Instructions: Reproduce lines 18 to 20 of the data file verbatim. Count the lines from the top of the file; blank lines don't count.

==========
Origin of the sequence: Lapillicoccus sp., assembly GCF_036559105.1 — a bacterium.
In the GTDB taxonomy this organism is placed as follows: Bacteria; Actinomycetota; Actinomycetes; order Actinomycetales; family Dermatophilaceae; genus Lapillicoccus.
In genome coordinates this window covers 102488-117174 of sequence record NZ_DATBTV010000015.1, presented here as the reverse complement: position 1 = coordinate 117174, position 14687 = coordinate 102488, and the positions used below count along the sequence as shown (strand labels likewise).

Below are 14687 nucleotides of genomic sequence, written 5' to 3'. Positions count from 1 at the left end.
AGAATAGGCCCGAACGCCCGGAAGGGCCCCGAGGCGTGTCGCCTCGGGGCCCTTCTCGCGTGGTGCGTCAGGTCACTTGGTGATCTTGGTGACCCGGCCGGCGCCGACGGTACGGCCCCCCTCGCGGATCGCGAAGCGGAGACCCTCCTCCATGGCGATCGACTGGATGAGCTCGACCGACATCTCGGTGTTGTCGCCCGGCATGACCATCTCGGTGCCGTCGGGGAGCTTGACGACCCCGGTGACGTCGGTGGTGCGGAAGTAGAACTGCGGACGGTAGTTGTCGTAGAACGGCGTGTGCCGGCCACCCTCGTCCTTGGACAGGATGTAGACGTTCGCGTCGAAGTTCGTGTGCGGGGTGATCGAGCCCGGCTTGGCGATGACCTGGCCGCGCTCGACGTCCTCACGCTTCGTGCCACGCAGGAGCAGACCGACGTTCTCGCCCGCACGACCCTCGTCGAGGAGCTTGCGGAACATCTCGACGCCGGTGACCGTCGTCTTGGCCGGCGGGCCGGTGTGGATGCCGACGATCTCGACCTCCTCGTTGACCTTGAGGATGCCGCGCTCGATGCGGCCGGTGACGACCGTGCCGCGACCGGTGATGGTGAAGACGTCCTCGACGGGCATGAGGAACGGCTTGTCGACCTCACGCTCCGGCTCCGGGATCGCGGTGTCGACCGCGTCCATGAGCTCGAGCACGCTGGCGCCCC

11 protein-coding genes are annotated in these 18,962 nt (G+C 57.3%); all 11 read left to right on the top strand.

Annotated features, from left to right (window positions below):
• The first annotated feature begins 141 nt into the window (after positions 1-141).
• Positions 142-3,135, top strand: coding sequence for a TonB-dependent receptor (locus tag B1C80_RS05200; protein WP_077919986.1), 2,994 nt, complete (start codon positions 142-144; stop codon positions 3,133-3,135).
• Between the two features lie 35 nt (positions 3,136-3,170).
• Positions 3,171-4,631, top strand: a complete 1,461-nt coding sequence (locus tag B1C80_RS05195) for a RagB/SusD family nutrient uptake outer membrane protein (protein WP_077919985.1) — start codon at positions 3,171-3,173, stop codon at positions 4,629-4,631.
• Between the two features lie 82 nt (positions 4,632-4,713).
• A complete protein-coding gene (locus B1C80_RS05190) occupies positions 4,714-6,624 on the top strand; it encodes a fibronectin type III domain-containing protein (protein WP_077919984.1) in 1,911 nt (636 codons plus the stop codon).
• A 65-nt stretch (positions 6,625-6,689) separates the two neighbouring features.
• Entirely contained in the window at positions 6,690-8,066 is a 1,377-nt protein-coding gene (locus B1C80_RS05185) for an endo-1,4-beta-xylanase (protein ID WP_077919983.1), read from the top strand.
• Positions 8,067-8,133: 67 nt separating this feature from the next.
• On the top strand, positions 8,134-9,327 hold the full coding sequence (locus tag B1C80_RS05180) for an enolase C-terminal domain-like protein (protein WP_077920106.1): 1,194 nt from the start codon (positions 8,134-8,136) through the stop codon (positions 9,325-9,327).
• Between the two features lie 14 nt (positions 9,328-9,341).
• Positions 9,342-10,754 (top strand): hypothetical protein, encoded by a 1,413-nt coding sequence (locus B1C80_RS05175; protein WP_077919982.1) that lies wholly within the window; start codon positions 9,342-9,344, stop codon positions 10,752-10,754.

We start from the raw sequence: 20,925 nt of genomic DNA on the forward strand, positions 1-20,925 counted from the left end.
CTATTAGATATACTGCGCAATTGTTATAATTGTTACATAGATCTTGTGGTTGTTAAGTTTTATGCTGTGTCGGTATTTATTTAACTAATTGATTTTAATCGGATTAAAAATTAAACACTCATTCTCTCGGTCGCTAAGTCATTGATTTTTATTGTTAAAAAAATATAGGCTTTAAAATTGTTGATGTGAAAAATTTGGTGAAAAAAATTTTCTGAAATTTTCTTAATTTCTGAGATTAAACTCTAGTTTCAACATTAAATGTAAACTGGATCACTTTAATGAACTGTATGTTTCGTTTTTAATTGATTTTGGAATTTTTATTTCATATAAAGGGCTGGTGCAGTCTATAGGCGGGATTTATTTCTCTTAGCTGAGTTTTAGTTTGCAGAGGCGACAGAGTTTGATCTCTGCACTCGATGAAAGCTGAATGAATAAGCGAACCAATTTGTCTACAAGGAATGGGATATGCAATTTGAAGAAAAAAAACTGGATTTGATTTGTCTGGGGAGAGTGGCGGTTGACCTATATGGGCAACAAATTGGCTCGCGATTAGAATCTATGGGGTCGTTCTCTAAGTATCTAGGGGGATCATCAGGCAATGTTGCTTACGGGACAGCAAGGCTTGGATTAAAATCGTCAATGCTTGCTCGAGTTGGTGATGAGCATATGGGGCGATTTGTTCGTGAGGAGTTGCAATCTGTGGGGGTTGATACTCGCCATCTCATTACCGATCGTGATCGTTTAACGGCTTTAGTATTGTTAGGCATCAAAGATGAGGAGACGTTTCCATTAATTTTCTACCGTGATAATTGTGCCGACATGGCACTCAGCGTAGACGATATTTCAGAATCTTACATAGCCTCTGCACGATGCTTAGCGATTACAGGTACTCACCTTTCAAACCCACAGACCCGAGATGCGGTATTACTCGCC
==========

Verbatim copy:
• Between the two features lie 14 nt (positions 9,328-9,341).
• Positions 9,342-10,754 (top strand): hypothetical protein, encoded by a 1,413-nt coding sequence (locus B1C80_RS05175; protein WP_077919982.1) that lies wholly within the window; start codon positions 9,342-9,344, stop codon positions 10,752-10,754.

We start from the raw sequence: 20,925 nt of genomic DNA on the forward strand, positions 1-20,925 counted from the left end.